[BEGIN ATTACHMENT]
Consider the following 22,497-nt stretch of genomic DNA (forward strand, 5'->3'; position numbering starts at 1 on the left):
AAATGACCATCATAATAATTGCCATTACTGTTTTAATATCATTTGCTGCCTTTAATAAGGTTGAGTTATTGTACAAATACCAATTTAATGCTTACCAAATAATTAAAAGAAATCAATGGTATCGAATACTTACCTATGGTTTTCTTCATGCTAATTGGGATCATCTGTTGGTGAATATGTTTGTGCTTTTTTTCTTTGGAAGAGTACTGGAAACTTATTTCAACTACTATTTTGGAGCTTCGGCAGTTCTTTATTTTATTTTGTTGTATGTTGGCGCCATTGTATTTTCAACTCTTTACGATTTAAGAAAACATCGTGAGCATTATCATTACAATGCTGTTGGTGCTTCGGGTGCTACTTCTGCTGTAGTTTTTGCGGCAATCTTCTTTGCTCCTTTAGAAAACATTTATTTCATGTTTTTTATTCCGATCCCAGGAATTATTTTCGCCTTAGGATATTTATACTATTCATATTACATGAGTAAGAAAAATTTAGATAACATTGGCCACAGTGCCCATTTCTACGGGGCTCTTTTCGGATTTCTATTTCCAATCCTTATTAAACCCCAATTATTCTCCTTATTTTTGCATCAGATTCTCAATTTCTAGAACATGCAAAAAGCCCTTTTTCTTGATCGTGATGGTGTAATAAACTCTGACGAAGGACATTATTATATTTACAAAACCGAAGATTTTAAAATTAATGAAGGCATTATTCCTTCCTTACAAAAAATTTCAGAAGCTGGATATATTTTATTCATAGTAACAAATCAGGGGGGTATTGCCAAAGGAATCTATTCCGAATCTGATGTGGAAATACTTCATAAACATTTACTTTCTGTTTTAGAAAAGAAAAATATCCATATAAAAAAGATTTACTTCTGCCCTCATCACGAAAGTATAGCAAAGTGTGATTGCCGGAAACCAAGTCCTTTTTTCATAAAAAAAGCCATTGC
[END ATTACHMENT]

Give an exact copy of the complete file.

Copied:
Consider the following 22,497-nt stretch of genomic DNA (forward strand, 5'->3'; position numbering starts at 1 on the left):
AAATGACCATCATAATAATTGCCATTACTGTTTTAATATCATTTGCTGCCTTTAATAAGGTTGAGTTATTGTACAAATACCAATTTAATGCTTACCAAATAATTAAAAGAAATCAATGGTATCGAATACTTACCTATGGTTTTCTTCATGCTAATTGGGATCATCTGTTGGTGAATATGTTTGTGCTTTTTTTCTTTGGAAGAGTACTGGAAACTTATTTCAACTACTATTTTGGAGCTTCGGCAGTTCTTTATTTTATTTTGTTGTATGTTGGCGCCATTGTATTTTCAACTCTTTACGATTTAAGAAAACATCGTGAGCATTATCATTACAATGCTGTTGGTGCTTCGGGTGCTACTTCTGCTGTAGTTTTTGCGGCAATCTTCTTTGCTCCTTTAGAAAACATTTATTTCATGTTTTTTATTCCGATCCCAGGAATTATTTTCGCCTTAGGATATTTATACTATTCATATTACATGAGTAAGAAAAATTTAGATAACATTGGCCACAGTGCCCATTTCTACGGGGCTCTTTTCGGATTTCTATTTCCAATCCTTATTAAACCCCAATTATTCTCCTTATTTTTGCATCAGATTCTCAATTTCTAGAACATGCAAAAAGCCCTTTTTCTTGATCGTGATGGTGTAATAAACTCTGACGAAGGACATTATTATATTTACAAAACCGAAGATTTTAAAATTAATGAAGGCATTATTCCTTCCTTACAAAAAATTTCAGAAGCTGGATATATTTTATTCATAGTAACAAATCAGGGGGGTATTGCCAAAGGAATCTATTCCGAATCTGATGTGGAAATACTTCATAAACATTTACTTTCTGTTTTAGAAAAGAAAAATATCCATATAAAAAAGATTTACTTCTGCCCTCATCACGAAAGTATAGCAAAGTGTGATTGCCGGAAACCAAGTCCTTTTTTCATAAAAAAAGCCATTGC